Crowdestor keeps delivering steady returns. My monthly returns were at 1.14%. The average interest rate of 16.58% makes it the second most profitable platform I’ve invested in, after Envestio.

As with Crowdestate, I’m not ready to invest any new funds in projects without a buyback guarantee. While the returns are great, I don’t want to be exposed to too much risk on this platform.


I just couldn’t resist it. Robocash is a great platform belonging to a very profitable group. In the consumer loan area, they’re as safe as it could get.

I’ve added some funds to the platform to see if they’re as good as advertised.

It has a few strong traits that make it a good platform to invest in:

  • 12% interest rates on all loans
  • buyback guarantee
  • low maintenance (you can only invest through the auto-invest tool)
  • the company is profitable and this doesn’t seem to change in the near future

You can read more about Robocash here.


I’m not overly enthusiastic about doFinance. There’s nothing to differentiate it from Swaper, Robocash or ViaInvest (btw, you get a 10 EUR bonus when you register and invest 50 EUR on ViaInvest).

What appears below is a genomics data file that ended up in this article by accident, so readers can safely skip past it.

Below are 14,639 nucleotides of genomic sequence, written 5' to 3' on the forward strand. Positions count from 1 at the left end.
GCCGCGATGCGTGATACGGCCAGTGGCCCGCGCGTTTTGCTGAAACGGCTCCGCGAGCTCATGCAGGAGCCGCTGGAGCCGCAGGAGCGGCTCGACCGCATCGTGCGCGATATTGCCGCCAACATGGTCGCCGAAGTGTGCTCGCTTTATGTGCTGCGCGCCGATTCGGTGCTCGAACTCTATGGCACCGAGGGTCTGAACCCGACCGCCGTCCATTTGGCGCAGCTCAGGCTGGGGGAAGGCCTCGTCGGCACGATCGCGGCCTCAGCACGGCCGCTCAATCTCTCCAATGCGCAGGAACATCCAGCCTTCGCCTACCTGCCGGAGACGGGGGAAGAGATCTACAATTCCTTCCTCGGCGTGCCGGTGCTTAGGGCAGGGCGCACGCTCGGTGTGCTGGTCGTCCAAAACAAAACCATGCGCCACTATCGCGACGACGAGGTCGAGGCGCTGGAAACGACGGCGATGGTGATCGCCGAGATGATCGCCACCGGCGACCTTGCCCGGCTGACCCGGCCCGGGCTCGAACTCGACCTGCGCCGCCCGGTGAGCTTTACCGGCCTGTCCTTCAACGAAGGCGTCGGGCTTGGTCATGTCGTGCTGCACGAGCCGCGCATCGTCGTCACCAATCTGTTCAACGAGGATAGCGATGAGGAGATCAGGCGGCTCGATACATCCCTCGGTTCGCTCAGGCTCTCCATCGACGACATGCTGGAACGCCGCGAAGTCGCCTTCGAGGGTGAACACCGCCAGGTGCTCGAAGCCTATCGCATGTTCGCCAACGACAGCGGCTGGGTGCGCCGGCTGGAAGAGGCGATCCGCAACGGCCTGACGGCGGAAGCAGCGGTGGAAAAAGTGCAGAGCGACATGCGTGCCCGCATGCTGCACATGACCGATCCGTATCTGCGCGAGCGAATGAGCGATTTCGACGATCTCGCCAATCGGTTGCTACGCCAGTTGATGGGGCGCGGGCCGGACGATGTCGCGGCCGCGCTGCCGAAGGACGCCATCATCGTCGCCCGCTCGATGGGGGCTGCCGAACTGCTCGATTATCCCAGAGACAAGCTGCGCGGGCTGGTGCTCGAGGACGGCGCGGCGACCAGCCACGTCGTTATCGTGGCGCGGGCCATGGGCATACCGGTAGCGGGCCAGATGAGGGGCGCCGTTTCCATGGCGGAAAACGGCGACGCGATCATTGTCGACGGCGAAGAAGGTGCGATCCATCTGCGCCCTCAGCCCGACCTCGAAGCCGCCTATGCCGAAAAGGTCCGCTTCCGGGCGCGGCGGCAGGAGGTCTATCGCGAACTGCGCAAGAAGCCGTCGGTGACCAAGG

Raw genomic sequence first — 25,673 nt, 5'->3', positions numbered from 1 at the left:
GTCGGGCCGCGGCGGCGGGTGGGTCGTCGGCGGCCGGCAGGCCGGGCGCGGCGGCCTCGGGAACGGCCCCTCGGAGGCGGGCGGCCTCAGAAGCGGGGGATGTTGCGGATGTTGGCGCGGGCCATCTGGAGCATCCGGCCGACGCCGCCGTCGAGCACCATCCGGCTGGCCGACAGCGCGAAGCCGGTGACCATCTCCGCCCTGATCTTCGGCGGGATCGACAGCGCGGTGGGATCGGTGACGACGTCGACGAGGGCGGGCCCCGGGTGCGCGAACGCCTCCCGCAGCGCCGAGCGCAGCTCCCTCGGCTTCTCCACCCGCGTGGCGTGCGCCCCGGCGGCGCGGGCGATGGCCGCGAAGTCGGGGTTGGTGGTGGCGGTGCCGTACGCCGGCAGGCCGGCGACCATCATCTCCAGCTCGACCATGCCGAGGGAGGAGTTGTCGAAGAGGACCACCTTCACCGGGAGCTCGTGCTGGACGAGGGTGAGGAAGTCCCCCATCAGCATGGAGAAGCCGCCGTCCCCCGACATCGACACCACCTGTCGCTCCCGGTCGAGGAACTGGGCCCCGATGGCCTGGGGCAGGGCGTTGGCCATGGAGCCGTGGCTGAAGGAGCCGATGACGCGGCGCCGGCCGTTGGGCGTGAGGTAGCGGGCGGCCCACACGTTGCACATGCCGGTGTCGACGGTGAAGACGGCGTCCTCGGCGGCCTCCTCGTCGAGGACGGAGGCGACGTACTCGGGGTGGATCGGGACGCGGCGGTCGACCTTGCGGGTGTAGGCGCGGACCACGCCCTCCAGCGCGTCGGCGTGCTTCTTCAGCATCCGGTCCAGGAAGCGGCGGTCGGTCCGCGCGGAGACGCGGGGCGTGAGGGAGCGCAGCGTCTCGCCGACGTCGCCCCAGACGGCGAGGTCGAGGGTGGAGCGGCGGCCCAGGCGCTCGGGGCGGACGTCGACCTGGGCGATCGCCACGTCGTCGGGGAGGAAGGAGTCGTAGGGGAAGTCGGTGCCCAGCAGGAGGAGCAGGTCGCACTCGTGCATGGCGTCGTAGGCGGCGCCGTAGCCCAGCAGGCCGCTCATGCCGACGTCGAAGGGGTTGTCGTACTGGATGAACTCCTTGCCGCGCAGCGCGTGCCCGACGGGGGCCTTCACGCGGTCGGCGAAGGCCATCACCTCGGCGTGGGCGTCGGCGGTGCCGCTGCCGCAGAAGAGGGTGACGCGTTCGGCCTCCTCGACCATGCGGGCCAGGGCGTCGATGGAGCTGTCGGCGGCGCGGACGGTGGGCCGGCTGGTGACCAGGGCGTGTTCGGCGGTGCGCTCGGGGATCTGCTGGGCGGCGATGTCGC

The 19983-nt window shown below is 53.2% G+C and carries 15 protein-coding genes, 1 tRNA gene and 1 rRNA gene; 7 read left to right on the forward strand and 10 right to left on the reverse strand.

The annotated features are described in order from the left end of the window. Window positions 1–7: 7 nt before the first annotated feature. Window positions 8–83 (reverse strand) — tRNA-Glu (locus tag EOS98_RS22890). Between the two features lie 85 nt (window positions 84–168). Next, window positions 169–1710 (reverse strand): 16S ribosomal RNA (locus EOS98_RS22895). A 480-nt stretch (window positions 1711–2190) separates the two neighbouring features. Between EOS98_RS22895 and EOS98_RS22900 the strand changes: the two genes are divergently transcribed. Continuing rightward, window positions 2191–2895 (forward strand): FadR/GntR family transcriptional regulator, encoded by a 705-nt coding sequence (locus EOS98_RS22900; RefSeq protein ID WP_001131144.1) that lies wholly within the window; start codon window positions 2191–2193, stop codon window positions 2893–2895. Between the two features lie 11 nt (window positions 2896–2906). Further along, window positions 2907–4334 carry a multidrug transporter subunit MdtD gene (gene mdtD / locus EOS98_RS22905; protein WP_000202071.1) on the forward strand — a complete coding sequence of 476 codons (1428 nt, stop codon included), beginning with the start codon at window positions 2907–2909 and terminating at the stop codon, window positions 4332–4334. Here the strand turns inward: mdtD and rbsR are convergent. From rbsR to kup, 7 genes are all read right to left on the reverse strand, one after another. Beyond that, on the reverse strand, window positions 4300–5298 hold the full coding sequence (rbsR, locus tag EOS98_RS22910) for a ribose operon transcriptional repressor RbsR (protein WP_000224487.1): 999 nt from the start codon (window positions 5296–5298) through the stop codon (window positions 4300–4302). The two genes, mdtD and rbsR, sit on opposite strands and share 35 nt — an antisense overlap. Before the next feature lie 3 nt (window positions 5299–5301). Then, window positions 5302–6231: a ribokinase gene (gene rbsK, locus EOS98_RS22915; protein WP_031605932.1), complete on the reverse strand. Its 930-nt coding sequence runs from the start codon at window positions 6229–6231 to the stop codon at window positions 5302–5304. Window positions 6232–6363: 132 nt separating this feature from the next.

It runs the same operating model as these 3 platforms. AlfaFinance, the mother company, has consumer lending operations in various countries (Latvia, Poland and Indonesia).

Then it uses doFinance, a p2p lending marketplace, to publish loans from its own lending companies and by doing so it releases capital for these companies that is used to offer more loans.

In a nutshell, I’m providing working capital for a lending company, with an 11% interest rate.

For now, my 150 EUR investment will satisfy my curiosity regarding doFinance. Maybe at some point in the future doFinance will become a bit more appealing.

Debitum Network

Debitum Network is an interesting player in the p2p investing market. They use blockchain tokens to connect different parties from the lending ecosystem (credit rating companies, loan originators, borrowers).

I wouldn’t buy the actual token as I don’t see how it would actually increase in price. So far all utility tokens have been just a way for companies to get free money. However, the platform is really interesting.